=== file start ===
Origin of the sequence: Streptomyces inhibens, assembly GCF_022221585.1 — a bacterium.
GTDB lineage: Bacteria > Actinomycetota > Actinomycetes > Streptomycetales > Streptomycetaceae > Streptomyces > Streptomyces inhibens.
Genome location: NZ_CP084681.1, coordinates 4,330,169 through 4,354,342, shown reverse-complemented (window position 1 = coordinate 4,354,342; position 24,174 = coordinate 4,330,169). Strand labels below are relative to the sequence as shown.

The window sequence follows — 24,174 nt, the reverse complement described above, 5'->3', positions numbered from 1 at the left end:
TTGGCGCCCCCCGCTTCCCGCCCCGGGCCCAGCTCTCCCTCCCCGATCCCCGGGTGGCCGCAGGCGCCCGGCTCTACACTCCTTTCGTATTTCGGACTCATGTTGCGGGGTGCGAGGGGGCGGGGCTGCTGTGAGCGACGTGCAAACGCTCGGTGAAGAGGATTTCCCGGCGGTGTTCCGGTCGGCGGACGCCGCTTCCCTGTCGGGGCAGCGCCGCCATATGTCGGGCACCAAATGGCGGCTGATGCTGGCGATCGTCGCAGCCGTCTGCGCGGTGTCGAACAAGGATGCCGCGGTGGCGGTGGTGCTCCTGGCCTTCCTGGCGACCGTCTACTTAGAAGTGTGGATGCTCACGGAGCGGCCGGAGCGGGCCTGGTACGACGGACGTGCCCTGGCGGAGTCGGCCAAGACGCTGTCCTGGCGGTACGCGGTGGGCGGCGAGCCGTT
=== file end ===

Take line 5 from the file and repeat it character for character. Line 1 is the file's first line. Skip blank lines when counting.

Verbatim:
TTGGCGCCCCCCGCTTCCCGCCCCGGGCCCAGCTCTCCCTCCCCGATCCCCGGGTGGCCGCAGGCGCCCGGCTCTACACTCCTTTCGTATTTCGGACTCATGTTGCGGGGTGCGAGGGGGCGGGGCTGCTGTGAGCGACGTGCAAACGCTCGGTGAAGAGGATTTCCCGGCGGTGTTCCGGTCGGCGGACGCCGCTTCCCTGTCGGGGCAGCGCCGCCATATGTCGGGCACCAAATGGCGGCTGATGCTGGCGATCGTCGCAGCCGTCTGCGCGGTGTCGAACAAGGATGCCGCGGTGGCGGTGGTGCTCCTGGCCTTCCTGGCGACCGTCTACTTAGAAGTGTGGATGCTCACGGAGCGGCCGGAGCGGGCCTGGTACGACGGACGTGCCCTGGCGGAGTCGGCCAAGACGCTGTCCTGGCGGTACGCGGTGGGCGGCGAGCCGTT